How to Help Your Homeschool Child Choose a Career (Part 2)

This post is Part 2 in a 3-part series about career planning for homeschool and high school students. Here are the topics in this series:

Part 1: What are the options? Employee vs. Employer
Part 2: What career is the best fit? Exploring career fields
Part 3: What can parents do to help? A paradigm shift in education

So now for the million-dollar question: What career would best fit my child? Well, there's no quick answer to that question because finding the answer is a process. Here are some ways to help you and your child discover what career might be the best fit for him.

Step 1 in Career Planning: Assess your child’s interests

The most fulfilling career is usually one which involves a person’s interests, what he is passionate about.

So what does your child like to do? (And make sure you don't limit the list to school subjects like math and science.) Does he like photography? Working with children or animals? Is he naturally generous? Does he like to cook or work with his hands to build things? Does he enjoy music? Is he good at teaching? Does he have leadership qualities? Does he like to figure out problems? Does he like learning other languages?

Discuss this with your child and write a list of all his interests, even if they seem at first not to have anything to do with a career. And make sure you don't overlook interests that might have set off your annoy-o-meter either! These so-called annoying interests your child has just might be the first step in discovering a career path.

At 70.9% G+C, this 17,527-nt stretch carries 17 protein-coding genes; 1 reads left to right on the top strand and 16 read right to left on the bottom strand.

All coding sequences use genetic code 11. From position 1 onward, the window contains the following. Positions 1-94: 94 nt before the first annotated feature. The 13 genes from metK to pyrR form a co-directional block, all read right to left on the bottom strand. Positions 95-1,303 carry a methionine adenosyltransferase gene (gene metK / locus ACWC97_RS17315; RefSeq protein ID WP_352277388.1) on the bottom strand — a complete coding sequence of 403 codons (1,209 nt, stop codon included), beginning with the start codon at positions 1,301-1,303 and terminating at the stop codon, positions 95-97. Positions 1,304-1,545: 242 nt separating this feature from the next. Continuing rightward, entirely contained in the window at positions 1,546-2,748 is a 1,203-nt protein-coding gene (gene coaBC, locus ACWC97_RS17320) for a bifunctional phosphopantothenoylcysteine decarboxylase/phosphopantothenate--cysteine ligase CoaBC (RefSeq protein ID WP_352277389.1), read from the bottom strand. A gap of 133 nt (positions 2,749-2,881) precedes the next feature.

Step 2 in Career Planning: Assess your child’s skills

Now that you have your list of interests, make another list of things your child is naturally good at doing. Then take a look at both those lists and pay special attention to that sweet spot where his interest and natural ability overlap!

Using those lists, brainstorm some occupations that might fit those areas where your child’s interests and skills overlap.

If you want a little help investigating specific careers that fit the types of interests your child has, you might check out Mapping Your Future. It's pretty general in its grouping of interests, basically dividing all interests into six groups: Realistic, Investigative, Artistic, Social, Enterprising, and Conventional. But it might be a good starting point.

Read Part 3: What can parents do to help? A paradigm shift in education

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  1. says

    I always tell my kids to look at three things: their interests, what they are good at, and how they can make money. Where those 3 things intersect is the sweet spot.


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